The new Blue Origin rocket for 2020, the new Glenn, will however be able to get into orbit around the Earth and challenge SpaceX for launch contracts. "Then the competition really starts," adds Davenport. It may not be an orbital vehicle, but the new Shepard from Blue Origin has been tested and landed several times, all successfully.

Musk Vs Bezos: space tourism

Both companies are focused on increasing the frequency of the human space flight, but when it comes to tourism, that is mainly the Blue Origin area, at least for the time being. In fact, Blue Origin hopes to launch people to space by the end of this year, what it's a & # 39; victory & # 39; on SpaceX – although the flights will be briefly up and down suborbital, not orbital, as the first manned flights of SpaceX will be in 2019.

"In the end, like Virgin Galactic, it wants to take paying customers to more than 100 km in the New Shepherd vehicle," says Davenport. Passengers will not get weightlessness for about four minutes when they can disengage and look through the largest windows of a spacecraft.

Image of Jeff Bezos with a Blue Origin space capsule

Blue Origin is heavily invested in suborbital space tourism. Credit: Blue Origin

(Image: © Blue Origin)

So what about SpaceX? "At the moment, SpaceX is targeting NASA's Commercial Crew Program to fly NASA astronauts to the international space station," said Davenport. That should happen in 2019. "It has also been announced to fly a few paying customers around the moon, but there is no timeline for that."

The SpaceX Crew Dragon vehicle flies to the ISS with four seats, but can be configured for seven seats. In theory, SpaceX and Boeing, which are also part of the Commercial Crew Program, allow paying customers to fly to the ISS.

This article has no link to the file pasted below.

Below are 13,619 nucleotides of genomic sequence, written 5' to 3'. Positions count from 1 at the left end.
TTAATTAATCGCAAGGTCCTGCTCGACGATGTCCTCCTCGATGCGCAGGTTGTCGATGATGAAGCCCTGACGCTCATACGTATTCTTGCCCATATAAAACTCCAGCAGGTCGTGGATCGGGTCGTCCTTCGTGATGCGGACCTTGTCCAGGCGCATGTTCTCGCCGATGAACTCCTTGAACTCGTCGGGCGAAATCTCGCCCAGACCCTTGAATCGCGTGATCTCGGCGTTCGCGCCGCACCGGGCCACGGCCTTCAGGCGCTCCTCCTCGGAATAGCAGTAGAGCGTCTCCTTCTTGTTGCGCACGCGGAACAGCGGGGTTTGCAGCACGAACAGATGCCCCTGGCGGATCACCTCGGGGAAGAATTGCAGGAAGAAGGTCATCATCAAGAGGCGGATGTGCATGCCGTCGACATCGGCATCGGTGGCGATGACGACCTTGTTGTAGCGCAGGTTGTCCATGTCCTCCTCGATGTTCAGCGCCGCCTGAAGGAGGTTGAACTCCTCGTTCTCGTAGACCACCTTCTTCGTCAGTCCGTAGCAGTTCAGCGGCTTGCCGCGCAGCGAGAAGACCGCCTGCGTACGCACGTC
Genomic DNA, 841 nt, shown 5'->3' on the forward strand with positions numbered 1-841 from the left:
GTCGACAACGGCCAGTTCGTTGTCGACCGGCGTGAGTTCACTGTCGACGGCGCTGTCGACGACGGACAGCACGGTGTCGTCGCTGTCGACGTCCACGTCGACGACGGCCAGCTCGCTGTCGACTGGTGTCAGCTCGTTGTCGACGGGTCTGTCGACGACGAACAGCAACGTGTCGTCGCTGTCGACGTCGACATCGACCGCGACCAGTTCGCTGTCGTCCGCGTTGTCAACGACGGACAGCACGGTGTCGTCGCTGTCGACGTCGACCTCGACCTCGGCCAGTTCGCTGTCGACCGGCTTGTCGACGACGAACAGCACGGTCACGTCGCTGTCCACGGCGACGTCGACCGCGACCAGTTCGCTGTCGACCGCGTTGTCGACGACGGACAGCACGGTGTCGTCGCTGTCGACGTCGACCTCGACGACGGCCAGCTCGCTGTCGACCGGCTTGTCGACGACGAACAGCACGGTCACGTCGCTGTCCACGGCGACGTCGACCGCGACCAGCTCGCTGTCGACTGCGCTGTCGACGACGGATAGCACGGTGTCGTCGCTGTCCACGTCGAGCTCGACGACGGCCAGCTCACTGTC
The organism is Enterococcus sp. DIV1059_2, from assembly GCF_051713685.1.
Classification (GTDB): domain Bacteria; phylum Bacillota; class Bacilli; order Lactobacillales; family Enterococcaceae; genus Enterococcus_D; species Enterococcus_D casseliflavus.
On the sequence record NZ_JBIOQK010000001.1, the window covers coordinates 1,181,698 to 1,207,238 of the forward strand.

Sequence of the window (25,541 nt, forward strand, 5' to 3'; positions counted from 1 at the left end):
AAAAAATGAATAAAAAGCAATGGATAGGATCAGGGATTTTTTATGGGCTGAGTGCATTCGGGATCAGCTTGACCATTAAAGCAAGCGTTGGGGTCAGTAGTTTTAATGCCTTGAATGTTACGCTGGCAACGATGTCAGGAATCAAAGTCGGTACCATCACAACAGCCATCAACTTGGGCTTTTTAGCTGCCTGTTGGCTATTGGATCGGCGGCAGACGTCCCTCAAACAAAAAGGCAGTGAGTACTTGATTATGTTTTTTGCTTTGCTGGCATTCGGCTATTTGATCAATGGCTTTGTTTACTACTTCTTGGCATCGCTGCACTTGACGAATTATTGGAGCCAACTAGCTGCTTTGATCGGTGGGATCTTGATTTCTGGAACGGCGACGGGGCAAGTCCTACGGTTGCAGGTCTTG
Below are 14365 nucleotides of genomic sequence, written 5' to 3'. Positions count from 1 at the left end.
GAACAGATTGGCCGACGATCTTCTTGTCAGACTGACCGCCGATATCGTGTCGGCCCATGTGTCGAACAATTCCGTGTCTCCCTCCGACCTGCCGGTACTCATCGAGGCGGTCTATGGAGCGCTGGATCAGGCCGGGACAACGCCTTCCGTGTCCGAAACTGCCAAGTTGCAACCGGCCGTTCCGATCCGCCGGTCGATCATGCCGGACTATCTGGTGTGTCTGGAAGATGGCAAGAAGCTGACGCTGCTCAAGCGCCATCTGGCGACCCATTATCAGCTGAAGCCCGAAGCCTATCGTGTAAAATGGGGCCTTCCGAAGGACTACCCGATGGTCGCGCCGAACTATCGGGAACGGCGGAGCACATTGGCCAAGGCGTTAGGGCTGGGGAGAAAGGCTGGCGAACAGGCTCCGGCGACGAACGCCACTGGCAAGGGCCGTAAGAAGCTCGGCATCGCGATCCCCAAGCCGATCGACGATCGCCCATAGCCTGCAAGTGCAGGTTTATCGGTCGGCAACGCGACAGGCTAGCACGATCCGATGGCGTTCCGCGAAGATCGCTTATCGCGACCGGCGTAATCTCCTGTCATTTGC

What did Musk and Bezos achieve?

No manned space flight – not yet – but before you write them off as publicity-hungry underachievers, you must know that both space companies of Musk and Bezos are on the verge of some really great achievements.

Bezos and Blue Origin could launch a manned space flight by the end of this year. Credit: Blue Origin

Bezos and Blue Origin could launch a manned space flight by the end of this year. Credit: Blue Origin

"Elon Musk and SpaceX have renewed interest in space all over the world on their own, disrupted the launch market, lowered the cost of launches and proved that a commercial company is capable of entering into large contracts," said Davenport. "These two tech billionaires are stand-alone celebrities, and marketing geniuses, and they've taken things that no one thought possible, like landing and flying missiles again, they're cool and interesting again."

So both companies, and both men, have achieved a lot, but neither one has taken one person into space yet. When they do that – and they do it safely – the reputations of both Musk and Bezos in the space industry will rightly go up.